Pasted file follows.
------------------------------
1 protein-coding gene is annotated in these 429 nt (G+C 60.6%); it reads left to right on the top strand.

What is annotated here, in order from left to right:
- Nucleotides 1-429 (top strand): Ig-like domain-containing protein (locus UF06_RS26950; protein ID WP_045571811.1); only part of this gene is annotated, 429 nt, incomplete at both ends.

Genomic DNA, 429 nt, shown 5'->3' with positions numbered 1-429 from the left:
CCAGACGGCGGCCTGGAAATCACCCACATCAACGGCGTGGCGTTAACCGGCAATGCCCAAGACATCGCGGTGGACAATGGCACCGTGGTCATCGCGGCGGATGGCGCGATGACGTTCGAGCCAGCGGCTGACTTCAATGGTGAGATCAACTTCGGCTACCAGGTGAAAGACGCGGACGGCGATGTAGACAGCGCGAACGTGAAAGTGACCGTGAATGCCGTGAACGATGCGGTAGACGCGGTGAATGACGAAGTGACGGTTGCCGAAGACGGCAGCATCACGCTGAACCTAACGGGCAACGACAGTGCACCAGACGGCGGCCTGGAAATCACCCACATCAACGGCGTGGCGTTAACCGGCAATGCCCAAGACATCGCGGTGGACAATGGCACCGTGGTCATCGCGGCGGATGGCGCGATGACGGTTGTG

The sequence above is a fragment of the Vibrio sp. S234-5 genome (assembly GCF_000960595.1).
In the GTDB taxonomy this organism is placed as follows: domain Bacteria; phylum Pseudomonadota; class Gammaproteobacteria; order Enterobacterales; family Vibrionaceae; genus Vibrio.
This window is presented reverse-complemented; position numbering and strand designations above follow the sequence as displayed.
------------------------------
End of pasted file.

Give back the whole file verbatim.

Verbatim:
1 protein-coding gene is annotated in these 429 nt (G+C 60.6%); it reads left to right on the top strand.

What is annotated here, in order from left to right:
- Nucleotides 1-429 (top strand): Ig-like domain-containing protein (locus UF06_RS26950; protein ID WP_045571811.1); only part of this gene is annotated, 429 nt, incomplete at both ends.

Genomic DNA, 429 nt, shown 5'->3' with positions numbered 1-429 from the left:
CCAGACGGCGGCCTGGAAATCACCCACATCAACGGCGTGGCGTTAACCGGCAATGCCCAAGACATCGCGGTGGACAATGGCACCGTGGTCATCGCGGCGGATGGCGCGATGACGTTCGAGCCAGCGGCTGACTTCAATGGTGAGATCAACTTCGGCTACCAGGTGAAAGACGCGGACGGCGATGTAGACAGCGCGAACGTGAAAGTGACCGTGAATGCCGTGAACGATGCGGTAGACGCGGTGAATGACGAAGTGACGGTTGCCGAAGACGGCAGCATCACGCTGAACCTAACGGGCAACGACAGTGCACCAGACGGCGGCCTGGAAATCACCCACATCAACGGCGTGGCGTTAACCGGCAATGCCCAAGACATCGCGGTGGACAATGGCACCGTGGTCATCGCGGCGGATGGCGCGATGACGGTTGTG

The sequence above is a fragment of the Vibrio sp. S234-5 genome (assembly GCF_000960595.1).
In the GTDB taxonomy this organism is placed as follows: domain Bacteria; phylum Pseudomonadota; class Gammaproteobacteria; order Enterobacterales; family Vibrionaceae; genus Vibrio.
This window is presented reverse-complemented; position numbering and strand designations above follow the sequence as displayed.